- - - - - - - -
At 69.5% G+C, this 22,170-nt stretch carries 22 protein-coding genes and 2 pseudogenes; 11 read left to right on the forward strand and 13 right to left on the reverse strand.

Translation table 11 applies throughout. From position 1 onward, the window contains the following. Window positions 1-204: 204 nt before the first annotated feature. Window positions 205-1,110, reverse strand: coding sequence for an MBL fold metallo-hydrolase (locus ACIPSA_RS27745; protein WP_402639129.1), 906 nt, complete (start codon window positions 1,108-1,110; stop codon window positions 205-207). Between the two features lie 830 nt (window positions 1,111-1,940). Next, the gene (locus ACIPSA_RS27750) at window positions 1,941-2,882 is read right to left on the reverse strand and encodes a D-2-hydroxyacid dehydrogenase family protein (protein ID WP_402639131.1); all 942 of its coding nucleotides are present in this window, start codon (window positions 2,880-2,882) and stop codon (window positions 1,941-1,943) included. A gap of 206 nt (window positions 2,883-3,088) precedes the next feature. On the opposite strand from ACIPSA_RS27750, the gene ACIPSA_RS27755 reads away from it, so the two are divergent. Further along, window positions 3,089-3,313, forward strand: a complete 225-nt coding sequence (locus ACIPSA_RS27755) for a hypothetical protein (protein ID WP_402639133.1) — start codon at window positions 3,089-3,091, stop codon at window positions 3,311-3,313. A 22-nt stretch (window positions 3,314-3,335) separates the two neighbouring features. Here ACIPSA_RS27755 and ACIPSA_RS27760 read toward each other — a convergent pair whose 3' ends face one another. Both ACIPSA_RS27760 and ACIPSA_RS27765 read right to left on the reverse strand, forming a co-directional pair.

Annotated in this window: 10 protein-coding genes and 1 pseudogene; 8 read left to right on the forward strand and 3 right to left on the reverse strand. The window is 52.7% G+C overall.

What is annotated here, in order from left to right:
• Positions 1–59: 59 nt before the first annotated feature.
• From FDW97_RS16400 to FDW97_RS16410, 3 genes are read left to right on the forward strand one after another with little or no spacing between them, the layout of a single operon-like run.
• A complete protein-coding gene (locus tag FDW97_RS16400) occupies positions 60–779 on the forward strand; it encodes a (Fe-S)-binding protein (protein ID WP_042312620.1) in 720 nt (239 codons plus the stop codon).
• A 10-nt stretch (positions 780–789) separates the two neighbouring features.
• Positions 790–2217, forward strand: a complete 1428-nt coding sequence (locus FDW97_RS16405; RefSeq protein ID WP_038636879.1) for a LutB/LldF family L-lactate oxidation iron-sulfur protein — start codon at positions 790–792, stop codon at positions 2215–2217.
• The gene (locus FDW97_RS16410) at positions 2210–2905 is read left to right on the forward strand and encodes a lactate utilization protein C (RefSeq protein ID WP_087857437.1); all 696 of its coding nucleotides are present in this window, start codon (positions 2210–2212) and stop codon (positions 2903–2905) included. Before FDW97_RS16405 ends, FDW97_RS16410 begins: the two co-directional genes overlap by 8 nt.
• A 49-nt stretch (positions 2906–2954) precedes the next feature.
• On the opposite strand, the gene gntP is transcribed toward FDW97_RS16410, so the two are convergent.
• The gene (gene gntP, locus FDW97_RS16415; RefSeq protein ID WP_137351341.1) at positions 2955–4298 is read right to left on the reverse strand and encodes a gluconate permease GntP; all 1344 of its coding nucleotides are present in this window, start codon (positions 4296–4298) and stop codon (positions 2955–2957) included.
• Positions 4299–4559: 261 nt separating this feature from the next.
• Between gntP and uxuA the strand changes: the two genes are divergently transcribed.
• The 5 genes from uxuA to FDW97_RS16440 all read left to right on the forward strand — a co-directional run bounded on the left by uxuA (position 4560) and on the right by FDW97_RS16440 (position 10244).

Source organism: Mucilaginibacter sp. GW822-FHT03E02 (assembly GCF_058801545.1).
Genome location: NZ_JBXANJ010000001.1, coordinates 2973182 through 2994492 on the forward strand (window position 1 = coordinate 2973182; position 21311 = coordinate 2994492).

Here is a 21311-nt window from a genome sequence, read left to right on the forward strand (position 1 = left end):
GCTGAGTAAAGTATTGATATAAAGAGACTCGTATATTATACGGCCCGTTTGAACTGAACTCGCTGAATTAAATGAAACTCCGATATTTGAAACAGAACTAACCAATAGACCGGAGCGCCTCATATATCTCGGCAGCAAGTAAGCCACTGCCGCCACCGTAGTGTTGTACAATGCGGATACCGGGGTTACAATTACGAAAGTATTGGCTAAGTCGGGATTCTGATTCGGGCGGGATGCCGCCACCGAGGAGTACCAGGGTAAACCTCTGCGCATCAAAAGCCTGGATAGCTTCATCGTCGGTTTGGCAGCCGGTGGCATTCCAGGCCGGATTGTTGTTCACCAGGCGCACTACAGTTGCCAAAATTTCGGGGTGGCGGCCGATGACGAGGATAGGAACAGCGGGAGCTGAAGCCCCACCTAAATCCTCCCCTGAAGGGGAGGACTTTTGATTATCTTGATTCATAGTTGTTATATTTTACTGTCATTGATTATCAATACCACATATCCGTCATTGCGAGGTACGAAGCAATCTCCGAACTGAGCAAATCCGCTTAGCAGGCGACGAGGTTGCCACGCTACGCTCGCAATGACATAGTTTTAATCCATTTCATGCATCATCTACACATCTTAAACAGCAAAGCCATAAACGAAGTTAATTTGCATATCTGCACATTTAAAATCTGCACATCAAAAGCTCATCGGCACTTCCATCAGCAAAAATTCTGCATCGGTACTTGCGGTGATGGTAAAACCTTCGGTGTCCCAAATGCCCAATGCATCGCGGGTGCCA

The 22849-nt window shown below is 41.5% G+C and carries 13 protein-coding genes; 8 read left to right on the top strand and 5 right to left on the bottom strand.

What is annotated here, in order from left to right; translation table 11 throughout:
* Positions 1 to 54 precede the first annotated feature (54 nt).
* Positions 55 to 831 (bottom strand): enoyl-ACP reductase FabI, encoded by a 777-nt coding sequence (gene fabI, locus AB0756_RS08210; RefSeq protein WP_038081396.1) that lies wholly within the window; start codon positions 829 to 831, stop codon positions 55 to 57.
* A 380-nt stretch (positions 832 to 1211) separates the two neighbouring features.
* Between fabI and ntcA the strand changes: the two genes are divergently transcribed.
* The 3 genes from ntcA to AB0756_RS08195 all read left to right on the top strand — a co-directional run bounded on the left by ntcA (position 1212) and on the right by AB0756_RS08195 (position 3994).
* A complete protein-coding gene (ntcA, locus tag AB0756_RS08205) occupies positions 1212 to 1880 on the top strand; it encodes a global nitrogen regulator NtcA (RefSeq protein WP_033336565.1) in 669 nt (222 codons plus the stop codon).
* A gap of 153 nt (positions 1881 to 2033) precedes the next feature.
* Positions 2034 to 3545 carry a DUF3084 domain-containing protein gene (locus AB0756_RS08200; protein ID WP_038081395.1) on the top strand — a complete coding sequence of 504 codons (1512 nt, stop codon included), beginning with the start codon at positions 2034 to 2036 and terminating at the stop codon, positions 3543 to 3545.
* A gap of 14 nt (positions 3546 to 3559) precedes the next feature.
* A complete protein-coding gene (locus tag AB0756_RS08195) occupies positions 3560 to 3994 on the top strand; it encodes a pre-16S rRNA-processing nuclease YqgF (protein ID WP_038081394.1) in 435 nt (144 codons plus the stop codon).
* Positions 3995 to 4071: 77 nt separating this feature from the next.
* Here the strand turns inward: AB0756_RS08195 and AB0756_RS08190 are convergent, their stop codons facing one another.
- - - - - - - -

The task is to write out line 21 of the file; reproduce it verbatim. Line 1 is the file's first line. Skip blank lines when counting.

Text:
The 22849-nt window shown below is 41.5% G+C and carries 13 protein-coding genes; 8 read left to right on the top strand and 5 right to left on the bottom strand.